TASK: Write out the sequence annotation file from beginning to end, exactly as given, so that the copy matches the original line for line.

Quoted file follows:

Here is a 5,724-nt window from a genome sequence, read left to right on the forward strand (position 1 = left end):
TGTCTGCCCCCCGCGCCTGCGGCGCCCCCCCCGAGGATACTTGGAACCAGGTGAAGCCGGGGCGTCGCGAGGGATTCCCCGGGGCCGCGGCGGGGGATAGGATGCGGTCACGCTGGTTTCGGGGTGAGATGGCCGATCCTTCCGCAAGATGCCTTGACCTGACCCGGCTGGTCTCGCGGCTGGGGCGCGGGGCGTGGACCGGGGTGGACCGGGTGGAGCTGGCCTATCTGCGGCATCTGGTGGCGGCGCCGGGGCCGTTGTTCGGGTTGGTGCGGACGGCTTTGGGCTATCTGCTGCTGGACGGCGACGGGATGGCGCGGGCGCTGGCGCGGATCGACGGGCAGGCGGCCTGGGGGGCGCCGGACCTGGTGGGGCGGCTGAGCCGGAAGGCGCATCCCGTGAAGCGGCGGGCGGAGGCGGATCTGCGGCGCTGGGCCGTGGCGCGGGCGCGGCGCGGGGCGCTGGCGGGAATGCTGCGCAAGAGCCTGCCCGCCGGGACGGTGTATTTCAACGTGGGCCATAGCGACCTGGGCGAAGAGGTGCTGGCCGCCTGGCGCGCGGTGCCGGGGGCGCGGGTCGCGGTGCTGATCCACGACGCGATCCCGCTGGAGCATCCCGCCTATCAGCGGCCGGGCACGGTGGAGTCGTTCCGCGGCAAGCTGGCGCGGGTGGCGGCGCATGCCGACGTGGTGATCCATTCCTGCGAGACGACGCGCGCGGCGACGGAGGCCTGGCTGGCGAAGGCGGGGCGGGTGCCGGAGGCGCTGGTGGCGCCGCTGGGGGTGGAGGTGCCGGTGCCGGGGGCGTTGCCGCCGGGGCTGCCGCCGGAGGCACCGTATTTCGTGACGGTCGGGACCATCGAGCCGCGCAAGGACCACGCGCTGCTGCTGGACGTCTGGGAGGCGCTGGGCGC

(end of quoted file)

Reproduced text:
Here is a 5,724-nt window from a genome sequence, read left to right on the forward strand (position 1 = left end):
TGTCTGCCCCCCGCGCCTGCGGCGCCCCCCCCGAGGATACTTGGAACCAGGTGAAGCCGGGGCGTCGCGAGGGATTCCCCGGGGCCGCGGCGGGGGATAGGATGCGGTCACGCTGGTTTCGGGGTGAGATGGCCGATCCTTCCGCAAGATGCCTTGACCTGACCCGGCTGGTCTCGCGGCTGGGGCGCGGGGCGTGGACCGGGGTGGACCGGGTGGAGCTGGCCTATCTGCGGCATCTGGTGGCGGCGCCGGGGCCGTTGTTCGGGTTGGTGCGGACGGCTTTGGGCTATCTGCTGCTGGACGGCGACGGGATGGCGCGGGCGCTGGCGCGGATCGACGGGCAGGCGGCCTGGGGGGCGCCGGACCTGGTGGGGCGGCTGAGCCGGAAGGCGCATCCCGTGAAGCGGCGGGCGGAGGCGGATCTGCGGCGCTGGGCCGTGGCGCGGGCGCGGCGCGGGGCGCTGGCGGGAATGCTGCGCAAGAGCCTGCCCGCCGGGACGGTGTATTTCAACGTGGGCCATAGCGACCTGGGCGAAGAGGTGCTGGCCGCCTGGCGCGCGGTGCCGGGGGCGCGGGTCGCGGTGCTGATCCACGACGCGATCCCGCTGGAGCATCCCGCCTATCAGCGGCCGGGCACGGTGGAGTCGTTCCGCGGCAAGCTGGCGCGGGTGGCGGCGCATGCCGACGTGGTGATCCATTCCTGCGAGACGACGCGCGCGGCGACGGAGGCCTGGCTGGCGAAGGCGGGGCGGGTGCCGGAGGCGCTGGTGGCGCCGCTGGGGGTGGAGGTGCCGGTGCCGGGGGCGTTGCCGCCGGGGCTGCCGCCGGAGGCACCGTATTTCGTGACGGTCGGGACCATCGAGCCGCGCAAGGACCACGCGCTGCTGCTGGACGTCTGGGAGGCGCTGGGCGC